Since we are still in the first month of the New Year, I trust you will agree with me that sharing predictions for higher education in 2014 is still acceptable. I want to share with you an excellent article written by John Ebersole for Forbes. On January 13th, Mr. Ebersole wrote the following:
The author attributes the increase in public institutions’ tuition and fees over the past five years to decreased tax support. It is important to note that 75% of all students in the United States study in public colleges and universities. Cost continues to top the list of concerns for President Obama, Congress and the public.
The author believes that accreditation reform will pick up steam in 2014. Both political and policy communities believe that the current system of accreditation is one of the biggest problems facing higher education in the United States today.
After all the hype dies down about MOOCs, the big elephant in the room will be competency-based education. (I agree with the author that MOOCs are yesterday’s news.)
CBE assesses a student’s ability to apply learning already acquired rather than the attainment of new learning. Some schools in the U.S. have already initiated CBE, like Southern New Hampshire University. The Department of Education is supportive of CBD as is President Obama. Stay tuned. This could be the real game changer for higher education this year.
Both regulators and accreditors are moving away from input statistics and focusing on outcomes. Simply put: what did students learn in college and what was the return on the financial investment of federal and state governments? Add to this chorus employers who cannot find an adequate number of college graduates to fill employment vacancies.
According to an American Council on Education report two decades ago the average age of college and university presidents was 52. Today it is 61. The need to prepare new leaders in higher education clearly has arrived.
Certainly there are many other issues facing higher education today both in the United States and around the world. Many schools in the United States continue to face enrollment declines and are either unable or unwilling to pivot to new administrative structures that could help to reverse the decline. The traditional higher education silos are alive and well but this may be the year to put rigid systems to rest. One example: enrollment managers and career counselors writing strategic recruitment plans together. The time has come to anticipate new enrollment patterns and study the trends that will determine the schools that will thrive in the future and those that will not.
College graduation usually conjures up images of black hats getting thrown into the air and refrains of pomp and circumstance. What you don’t see, however, is the swell who started at the same time as the robe-clad flock but aren’t graduating — a number that would triple the size of grads (and make the ceremony even longer). In fact, at four-year colleges only 31.3% of students actually graduate from the school. The other 68.7% might be sitting at home, working a job that doesn’t require a degree, or maybe they’re still chipping away at the books after switching majors or signing up for a lengthy program. The latter is evident: The number swells to 56% who graduate within six years of starting. On the surface, it might seem like today’s student is lazy or lacks follow-through, but a closer examination reveals steep costs of schooling and family responsibilities a bigger decision-maker for college dropouts. Of course, the numbers vary widely across colleges, with some earning gold stars for graduating their students and others earning the nickname “dropout factories.” We take a closer look at the best and worst of 2-year and 4-year schools to help degree-seekers navigate to a college that will help them stay afloat. Please veiw the excellant graphic at the link below.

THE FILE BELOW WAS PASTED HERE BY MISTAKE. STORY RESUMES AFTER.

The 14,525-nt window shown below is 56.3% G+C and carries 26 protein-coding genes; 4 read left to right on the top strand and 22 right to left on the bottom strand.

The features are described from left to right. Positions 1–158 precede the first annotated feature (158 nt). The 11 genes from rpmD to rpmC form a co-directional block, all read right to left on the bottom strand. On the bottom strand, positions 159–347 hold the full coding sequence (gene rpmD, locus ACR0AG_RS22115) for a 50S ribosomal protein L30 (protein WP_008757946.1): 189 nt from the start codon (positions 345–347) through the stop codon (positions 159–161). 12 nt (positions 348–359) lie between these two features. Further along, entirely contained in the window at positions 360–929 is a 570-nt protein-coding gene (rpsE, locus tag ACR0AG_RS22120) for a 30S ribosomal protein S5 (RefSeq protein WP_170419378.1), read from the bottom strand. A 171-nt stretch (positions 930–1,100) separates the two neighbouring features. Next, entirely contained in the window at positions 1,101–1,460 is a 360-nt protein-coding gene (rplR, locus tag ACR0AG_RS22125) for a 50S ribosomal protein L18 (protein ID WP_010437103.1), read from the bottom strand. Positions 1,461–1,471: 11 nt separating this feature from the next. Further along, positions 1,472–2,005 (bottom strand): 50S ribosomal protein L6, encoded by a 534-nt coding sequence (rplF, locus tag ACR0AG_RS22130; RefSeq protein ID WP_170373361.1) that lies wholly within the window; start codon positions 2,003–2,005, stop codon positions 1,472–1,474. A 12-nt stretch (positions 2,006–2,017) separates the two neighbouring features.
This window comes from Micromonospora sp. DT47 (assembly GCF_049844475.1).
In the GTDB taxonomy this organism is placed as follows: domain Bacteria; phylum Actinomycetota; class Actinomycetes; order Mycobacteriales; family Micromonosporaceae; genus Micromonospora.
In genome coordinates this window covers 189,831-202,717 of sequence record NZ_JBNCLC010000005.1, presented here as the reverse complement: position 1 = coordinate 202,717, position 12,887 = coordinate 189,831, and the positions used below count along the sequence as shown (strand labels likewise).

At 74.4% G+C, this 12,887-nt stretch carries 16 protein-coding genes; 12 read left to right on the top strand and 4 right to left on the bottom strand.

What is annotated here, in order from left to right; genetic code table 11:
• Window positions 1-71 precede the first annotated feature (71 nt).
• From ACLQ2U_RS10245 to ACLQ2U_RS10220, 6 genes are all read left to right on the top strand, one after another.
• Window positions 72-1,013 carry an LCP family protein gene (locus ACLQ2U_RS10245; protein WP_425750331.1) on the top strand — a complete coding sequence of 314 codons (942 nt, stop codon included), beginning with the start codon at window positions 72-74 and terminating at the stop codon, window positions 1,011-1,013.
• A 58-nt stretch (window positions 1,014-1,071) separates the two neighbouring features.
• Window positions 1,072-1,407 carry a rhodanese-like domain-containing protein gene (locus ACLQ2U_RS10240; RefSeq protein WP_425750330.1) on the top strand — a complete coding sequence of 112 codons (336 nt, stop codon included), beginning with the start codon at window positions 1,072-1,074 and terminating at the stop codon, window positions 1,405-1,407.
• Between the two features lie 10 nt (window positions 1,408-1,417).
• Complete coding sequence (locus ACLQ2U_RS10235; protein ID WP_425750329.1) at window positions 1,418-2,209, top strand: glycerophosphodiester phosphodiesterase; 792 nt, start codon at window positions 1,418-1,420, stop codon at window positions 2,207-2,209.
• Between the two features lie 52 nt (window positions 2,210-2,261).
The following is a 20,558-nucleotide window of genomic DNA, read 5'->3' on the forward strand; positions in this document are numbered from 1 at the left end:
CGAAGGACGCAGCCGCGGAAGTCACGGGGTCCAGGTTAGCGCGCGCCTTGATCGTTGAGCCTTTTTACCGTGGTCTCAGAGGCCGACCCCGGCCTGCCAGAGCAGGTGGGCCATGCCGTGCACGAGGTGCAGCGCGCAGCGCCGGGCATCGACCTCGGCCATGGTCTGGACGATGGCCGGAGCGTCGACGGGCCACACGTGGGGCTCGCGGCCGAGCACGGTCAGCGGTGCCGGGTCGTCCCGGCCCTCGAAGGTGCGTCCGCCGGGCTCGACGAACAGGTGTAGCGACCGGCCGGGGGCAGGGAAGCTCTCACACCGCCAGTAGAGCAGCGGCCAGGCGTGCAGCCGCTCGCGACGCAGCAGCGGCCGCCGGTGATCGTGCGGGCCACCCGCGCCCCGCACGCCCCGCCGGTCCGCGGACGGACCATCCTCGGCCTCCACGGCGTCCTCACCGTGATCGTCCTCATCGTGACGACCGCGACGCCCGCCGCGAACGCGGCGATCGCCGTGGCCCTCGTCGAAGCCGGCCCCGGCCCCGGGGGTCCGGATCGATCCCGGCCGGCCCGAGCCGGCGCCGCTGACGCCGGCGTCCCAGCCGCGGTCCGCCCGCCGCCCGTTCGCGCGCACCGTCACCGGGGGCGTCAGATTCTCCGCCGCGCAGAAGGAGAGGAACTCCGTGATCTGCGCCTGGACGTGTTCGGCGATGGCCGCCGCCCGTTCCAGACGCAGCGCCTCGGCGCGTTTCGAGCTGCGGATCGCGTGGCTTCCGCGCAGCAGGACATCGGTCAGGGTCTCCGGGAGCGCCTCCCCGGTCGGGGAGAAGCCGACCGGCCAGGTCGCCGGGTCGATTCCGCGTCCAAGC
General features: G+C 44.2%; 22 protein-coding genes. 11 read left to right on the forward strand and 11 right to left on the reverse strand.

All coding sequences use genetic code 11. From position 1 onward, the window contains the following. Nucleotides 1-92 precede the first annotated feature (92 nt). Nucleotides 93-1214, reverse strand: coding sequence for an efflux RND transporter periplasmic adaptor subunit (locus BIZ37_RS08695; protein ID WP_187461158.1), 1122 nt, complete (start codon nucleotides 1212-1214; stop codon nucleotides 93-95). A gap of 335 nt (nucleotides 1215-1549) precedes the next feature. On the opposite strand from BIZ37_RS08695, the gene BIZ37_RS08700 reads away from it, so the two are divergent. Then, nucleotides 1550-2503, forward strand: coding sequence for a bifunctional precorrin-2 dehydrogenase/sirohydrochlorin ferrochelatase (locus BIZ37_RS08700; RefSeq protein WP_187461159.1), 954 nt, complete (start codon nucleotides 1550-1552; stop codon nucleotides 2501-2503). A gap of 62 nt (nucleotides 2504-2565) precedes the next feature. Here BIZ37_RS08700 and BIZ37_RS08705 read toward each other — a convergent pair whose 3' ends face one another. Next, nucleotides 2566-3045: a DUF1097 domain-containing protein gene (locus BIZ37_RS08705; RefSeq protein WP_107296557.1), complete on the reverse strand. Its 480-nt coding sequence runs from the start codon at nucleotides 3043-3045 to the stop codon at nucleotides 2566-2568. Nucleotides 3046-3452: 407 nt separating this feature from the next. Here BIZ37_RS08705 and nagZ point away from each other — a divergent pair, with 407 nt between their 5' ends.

There is a wonderful quote attributed to Sam Goldwyn:
“Never make forecasts, especially about the future.”
Hardly a day goes by without reading some new information about the potential impact of MOOCs on higher education. In colleges and universities around the United States and around the world, conversations and debates, pro and con some integration of MOOCs with traditional classroom instruction, take place daily.
At the risk of forecasting the future of MOOCs in higher education, I would like to share with you the following information:
In the March 22, 2013 issue of “The Chronicle of Higher Education,” faculty who are teaching or who have taught a MOOC, were asked to comment on their experience. Forty-five percent of the faculty who completed the survey believes that MOOCs will eventually reduce the cost of higher education. Nearly 80% believe that MOOCs are worth the hype and that the courses should be integrated into the traditional system of awarding credit.
The American Council on Education has endorsed five Coursera MOOCs and is reviewing three from Udacity.
On March 20, 2013, the State University of New York’s Board of Trustees endorsed a plan to expand online programs. Faculty in the SUNY system was encouraged to create MOOCs.
California Senate Bill 520 creates the opportunity for California residents to take certain online courses for credit. If the bill passes, and is approved by Governor Jerry Brown, California colleges and universities could be compelled to accept MOOCs for credit.
Some universities, including Arizona State, the University of Cincinnati and the University of Arkansas, will select existing MOOCs in a new program, called Academic Partnerships’ MOOC2Degree. Students who successfully complete a MOOC2Degree course will earn academic credits toward a degree.
In the March 13, 2013 “New York Times” article, Thomas Friedman writes about the global impact of MOOCs. Harvard philosopher Michael Sandel’s course on Justice had 20 million views in China. Information released by edX supports the assumption that MOOCs have a global appeal. Approximately 70% of the students who have signed up for their courses come from outside the United States. Professor Wang Defeng of Fudan University in Shanghai, taught more than I,1000 students in his class,”Introduction to Philosophy.”
Coursera has 2.8 million unique registered users and this month added 29 colleges and universities in the United States and around the world.
Although a great deal of information is available about the potential academic impact of MOOCs, there is little written about the impact on the administrative structure of colleges and universities if MOOCs become an accepted part of how students study and how they graduate. The work of enrollment managers, admission deans and counselors, retention managers and registrars will have to change to accommodate the new academic structure.
Contact me if you are interested in more information on the potential of MOOCs on higher education administrative structures. I promise a lively discussion.